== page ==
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Ophthalmologist Power List

The Ophthalmologist Power List Provides Insight to Singapore’s Leading Eye Specialists 

Click here to learn more about The Ophthalmologist’s Power List

The Power List from The Ophthalmologist magazine was first created in 2014 to honour and pay tribute to innovators, practitioners, researchers, and other significant authority figures in the field of ophthalmology. Every year, momentous strides are made in ophthalmic sciences, whether through new research, education, clinical practices, or leadership. To ensure contributions do not go unnoticed, these individuals are featured alongside their specific contributions on the Power List as the 100 Most Influential Figures in Ophthalmology

Readers are invited to place their nominations online along with nominees' contributions to research, innovation, teaching and mentoring, progressing practice, communication and advocacy, or humanitarianism. When nominations are closed, an independent panel of experts rigorously review the list of nominees before finalising the list of top ophthalmologists globally. 

It is important to note that the Power List is not necessarily definitive. Many eye specialists may have gone unnoticed or unnominated. It serves as a motivation and supplementation for many eye doctors to further pursue advancements in ophthalmology. As mentioned by Dr Andrew Bastawrous, Professor of Global Eye Health and Co-Founder and CEO of Peek Vision, the Power List has helped increase the profile of his work, enabling vision care to be made accessible in underserved communities around the world. 

Ophthalmology in Singapore 

Singapore continues to reach high rankings in various global health lists. It is important that doctors, researchers, and innovators are given credit where due, not just for their commitment to their country but for the relentless pursuit of making healthcare accessible to even the most remote communities worldwide.

Unbeknownst to many, Singapore is home to many of the top ophthalmologists worldwide. Behind the scenes, Singaporean health specialists continue to make advances in health technologies, humanitarian works, and relentless contributions to various new studies that change the trajectory of healthcare.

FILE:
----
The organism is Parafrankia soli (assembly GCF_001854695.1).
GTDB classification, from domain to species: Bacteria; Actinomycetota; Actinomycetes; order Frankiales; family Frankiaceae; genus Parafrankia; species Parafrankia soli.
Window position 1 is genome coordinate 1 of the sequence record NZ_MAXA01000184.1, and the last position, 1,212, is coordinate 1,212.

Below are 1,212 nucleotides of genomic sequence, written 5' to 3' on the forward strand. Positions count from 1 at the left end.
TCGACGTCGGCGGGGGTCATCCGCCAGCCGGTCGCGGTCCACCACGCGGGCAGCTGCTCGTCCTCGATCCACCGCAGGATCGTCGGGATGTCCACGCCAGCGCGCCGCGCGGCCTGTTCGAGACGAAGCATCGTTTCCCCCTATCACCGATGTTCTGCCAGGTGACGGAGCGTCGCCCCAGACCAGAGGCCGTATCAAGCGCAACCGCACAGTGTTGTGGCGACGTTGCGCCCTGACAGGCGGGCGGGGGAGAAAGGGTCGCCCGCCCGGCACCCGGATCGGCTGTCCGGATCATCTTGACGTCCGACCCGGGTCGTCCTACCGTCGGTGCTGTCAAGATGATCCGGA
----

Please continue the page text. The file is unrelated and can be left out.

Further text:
Most Singaporean ophthalmologists have received postgraduate fellowship training in an internationally renowned institute overseas as part of the Ministry of Health’s Social & Health Manpower Development Programme (SHMDP) initiative. This ensures that ophthalmologists in Singapore have a global perspective and are experienced in treating patients of other races and cultures. New surgical techniques are then adapted for the treatment of our Asian patients for the best possible surgical outcomes.   

The Ophthalmologist Power List 2023

This year, The Ophthalmologist celebrated their 10-year anniversary. To commemorate a decade of accumulating the best thought leaders and authority figures in the field, The Ophthalmologist sought nominations of individuals who had also consistently contributed and created an impact in the field of ophthalmology in the last 10 years. Dr Chelvin C. A. Sng is honoured to be amongst the 6 ophthalmologists from Singapore who have been included in The Ophthalmologist Power List 2023 and is the only Singaporean ophthalmologist in private practice to be featured on this year’s Power List. 

Click here to view The Ophthalmologist Power List 2023

In the 2023 feature, Dr Chelvin highlighted her breakthrough in the field of ophthalmology with the Paul Glaucoma Implant (PGI), which aims to improve the safety, predictability, and efficacy of tube implant surgery. As an inventor and researcher, she is proud to implant the PGI in her patients with good outcomes. She is also one of the first eye surgeons in Asia to perform minimally invasive glaucoma surgery (MIGS), which has provided patients with mild to moderate glaucoma a safe and effective alternative to glaucoma medications. 

Lending weight to The Ophthalmologist Powerlist are giants of the industry and internationally renowned ophthalmologists Dr Keith Barton and Sir Peng Tee Khaw – both of whom are Consultants at the prestigious Moorfields Eye Hospital and are recognised for their tremendous contributions to the realm of ophthalmology and in particular glaucoma. Dr Chelvin is proud to have trained under Dr Barton and Sir Khaw while pursuing a glaucoma fellowship at Moorfields Eye Hospital a decade ago. 

Women in Ophthalmology 

In 2021, The Ophthalmologist paid tribute to an all-female ophthalmologist list as an initiative to address gender disparities and imbalances. Additionally, it was also an initiative aimed to provide an opportunity to showcase the best female ophthalmologists in the field globally. Dr Chelvin was one of three female Singaporean ophthalmologists who made the list. 

Dr Chelvin shared her sentiments about the under-representation of female ophthalmologists and the need to inspire future generations of female ophthalmologists to pursue this field of work despite the gender-relevant challenges.